Division of Agriculture and Natural Resources
Division of Agriculture and Natural Resources
Division of Agriculture and Natural Resources
UC Delivers Impact Story

An Alternative to Honey Bees for Pollination

The Issue

An Alternative to Honey Bees for Pollination
Leafcutter Bee
Managing bees for pollination is becoming more difficult as beekeepers face challenges from the Africanized honey bee, the Red Imported Fire Ant, Varroa and tracheal mites and several other pests and diseases. Colony strength, winter survival and restrictions on movement of bees in to and out of the state all affect the economics of beekeeping. Growers who rely on honey bees for pollination are concerned about future availability of bees as well as increasing costs for pollination.

Leafcutter bees are used for pollination on certain crops in Canada and the Pacific Northwest, but they had not been used in California due to their higher cost and more intensive management requirements. If leafcutter bees could be used to pollinate several commodities in this area, there would be greater incentive to establish the necessary infrastructure, the cost would go down, custom pollinators might become involved and more growers could take advantage of the leafcutter bee's superior pollinating activity on certain crops.

What has ANR done?

Leafcutter bee pollination was evaluated in alfalfa seed, almonds, boysenberries, kiwis, squash, strawberries and melons. In addition to pollination ability, bee survival and reproduction were evaluated. Alfalfa seed, strawberries and melons were the most promising crops for leafcutter bee pollination. Subsequent research helped determine best management practices for leafcutter bee pollination in these crops.Beekeepers and growers were informed at meetings, field days, and in newsletters.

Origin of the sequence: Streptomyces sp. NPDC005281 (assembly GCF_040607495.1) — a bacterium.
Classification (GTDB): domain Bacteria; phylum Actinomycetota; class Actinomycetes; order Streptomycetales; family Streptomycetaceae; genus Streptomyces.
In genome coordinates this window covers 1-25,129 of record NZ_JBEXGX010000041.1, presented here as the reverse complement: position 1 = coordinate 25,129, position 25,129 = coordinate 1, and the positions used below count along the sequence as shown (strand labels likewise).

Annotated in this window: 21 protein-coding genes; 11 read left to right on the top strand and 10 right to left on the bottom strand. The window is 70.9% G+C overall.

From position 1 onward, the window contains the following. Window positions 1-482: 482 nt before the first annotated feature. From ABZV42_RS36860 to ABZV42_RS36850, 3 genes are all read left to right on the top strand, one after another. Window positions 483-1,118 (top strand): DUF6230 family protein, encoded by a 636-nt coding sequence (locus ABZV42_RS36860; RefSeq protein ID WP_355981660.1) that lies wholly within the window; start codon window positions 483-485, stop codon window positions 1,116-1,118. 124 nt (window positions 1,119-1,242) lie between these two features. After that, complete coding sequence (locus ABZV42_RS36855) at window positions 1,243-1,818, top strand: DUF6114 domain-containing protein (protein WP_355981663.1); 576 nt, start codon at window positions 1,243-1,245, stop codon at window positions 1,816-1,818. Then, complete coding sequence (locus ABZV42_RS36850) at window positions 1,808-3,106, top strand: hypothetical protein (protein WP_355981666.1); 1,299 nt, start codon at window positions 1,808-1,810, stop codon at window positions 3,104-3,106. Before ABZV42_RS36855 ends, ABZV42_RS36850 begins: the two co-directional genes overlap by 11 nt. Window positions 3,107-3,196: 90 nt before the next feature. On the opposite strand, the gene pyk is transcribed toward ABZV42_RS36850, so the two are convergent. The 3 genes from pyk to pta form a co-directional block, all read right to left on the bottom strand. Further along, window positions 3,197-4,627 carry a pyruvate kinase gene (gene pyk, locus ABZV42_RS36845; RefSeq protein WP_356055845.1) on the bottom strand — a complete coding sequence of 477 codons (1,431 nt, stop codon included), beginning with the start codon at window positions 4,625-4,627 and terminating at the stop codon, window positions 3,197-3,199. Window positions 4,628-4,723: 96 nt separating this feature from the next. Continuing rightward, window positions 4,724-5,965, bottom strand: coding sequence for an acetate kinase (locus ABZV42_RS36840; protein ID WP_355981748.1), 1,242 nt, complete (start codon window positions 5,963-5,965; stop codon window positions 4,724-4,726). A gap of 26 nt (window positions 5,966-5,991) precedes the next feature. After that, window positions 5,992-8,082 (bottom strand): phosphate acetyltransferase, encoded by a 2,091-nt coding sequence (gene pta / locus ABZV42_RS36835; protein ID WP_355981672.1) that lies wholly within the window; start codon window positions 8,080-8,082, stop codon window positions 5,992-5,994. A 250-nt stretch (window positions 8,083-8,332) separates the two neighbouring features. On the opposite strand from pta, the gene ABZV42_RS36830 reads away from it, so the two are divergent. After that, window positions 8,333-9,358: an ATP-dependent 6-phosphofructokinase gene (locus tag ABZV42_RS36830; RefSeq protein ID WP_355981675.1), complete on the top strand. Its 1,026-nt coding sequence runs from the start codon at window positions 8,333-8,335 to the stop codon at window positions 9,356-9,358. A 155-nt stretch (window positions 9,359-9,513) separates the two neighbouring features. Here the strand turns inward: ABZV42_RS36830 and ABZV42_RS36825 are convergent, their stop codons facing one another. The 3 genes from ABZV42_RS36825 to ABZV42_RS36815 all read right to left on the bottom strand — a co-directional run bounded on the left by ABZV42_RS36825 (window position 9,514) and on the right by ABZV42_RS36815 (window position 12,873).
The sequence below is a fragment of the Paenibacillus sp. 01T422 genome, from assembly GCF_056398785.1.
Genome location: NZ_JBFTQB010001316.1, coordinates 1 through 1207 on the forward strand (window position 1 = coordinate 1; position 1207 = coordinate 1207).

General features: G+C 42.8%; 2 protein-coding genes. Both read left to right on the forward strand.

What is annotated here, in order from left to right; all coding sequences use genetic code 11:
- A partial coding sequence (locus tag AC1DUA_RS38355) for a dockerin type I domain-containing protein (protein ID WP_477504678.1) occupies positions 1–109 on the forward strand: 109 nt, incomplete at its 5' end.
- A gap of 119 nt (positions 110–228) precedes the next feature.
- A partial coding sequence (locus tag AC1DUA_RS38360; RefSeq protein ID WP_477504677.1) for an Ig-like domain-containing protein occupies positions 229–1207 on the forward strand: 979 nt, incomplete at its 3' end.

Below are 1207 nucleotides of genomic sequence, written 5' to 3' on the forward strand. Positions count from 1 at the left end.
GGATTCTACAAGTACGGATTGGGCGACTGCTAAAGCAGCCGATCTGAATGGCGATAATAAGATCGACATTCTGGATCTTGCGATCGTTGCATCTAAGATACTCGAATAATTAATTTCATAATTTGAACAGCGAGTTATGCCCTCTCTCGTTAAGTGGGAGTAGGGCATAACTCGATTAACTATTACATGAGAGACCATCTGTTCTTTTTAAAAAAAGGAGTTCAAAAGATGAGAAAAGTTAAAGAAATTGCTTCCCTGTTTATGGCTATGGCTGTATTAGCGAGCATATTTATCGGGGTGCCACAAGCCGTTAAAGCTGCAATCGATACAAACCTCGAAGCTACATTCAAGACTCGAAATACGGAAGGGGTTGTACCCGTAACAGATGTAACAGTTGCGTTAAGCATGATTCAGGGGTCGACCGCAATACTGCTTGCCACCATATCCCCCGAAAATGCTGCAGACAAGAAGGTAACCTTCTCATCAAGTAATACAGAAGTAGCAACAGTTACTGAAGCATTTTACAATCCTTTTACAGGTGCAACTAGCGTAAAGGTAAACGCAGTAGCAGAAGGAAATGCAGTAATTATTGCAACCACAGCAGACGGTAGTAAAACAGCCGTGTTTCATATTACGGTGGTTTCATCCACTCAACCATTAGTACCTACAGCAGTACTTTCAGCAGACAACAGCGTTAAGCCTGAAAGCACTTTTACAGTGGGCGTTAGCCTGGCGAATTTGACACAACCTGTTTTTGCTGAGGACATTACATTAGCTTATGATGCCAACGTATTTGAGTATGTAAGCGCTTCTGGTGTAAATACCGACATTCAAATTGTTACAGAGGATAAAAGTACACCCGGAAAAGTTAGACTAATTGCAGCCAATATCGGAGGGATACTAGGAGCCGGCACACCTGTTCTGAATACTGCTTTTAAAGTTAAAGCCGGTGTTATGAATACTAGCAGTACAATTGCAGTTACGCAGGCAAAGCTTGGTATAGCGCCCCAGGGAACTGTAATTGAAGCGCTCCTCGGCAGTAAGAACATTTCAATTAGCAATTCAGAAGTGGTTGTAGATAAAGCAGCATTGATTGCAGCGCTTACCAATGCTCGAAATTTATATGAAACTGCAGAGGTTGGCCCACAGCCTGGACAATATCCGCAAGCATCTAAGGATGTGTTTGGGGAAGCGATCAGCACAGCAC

The Payoff

Leafcutter bees are an alternative to honey bees for pollination

Alfalfa seed growers achieved significantly higher yields when leafcutter bees were used alone or in combination with honey bees for pollination. Growers were able to set seed in difficult areas of the field more easily, and the pollination period was reduced because of this bee's efficiency. Strategies have been developed to maximize bee survival and pollination effectiveness. Several companies now provide custom leafcutter bee pollination for seed growers in California.

Leafcutter bees can successfully pollinate melons, but are no better than honey bees. The life cycle of the leafcutter bee is well matched to the bloom period of melons, and they can survive and reproduce under commercial production conditions. If honey bees become more expensive due to reduced availability, leafcutter bees may provide a suitable alternative. Research is under way to develop strategies to improve the effectiveness of leafcutter bee pollination in melons.

Strawberry growers do not currently pay for custom pollination. However, as the industry becomes more sophisticated and may have to compete for limited market share, leafcutter bee pollination may provide the quality and yield advantage that pays for itself.

Contact

Supporting Unit:

Fresno County
 
Shannon Mueller, UCCE, 1720 S. Maple Avenue, Fresno, CA 93702 559-456-7261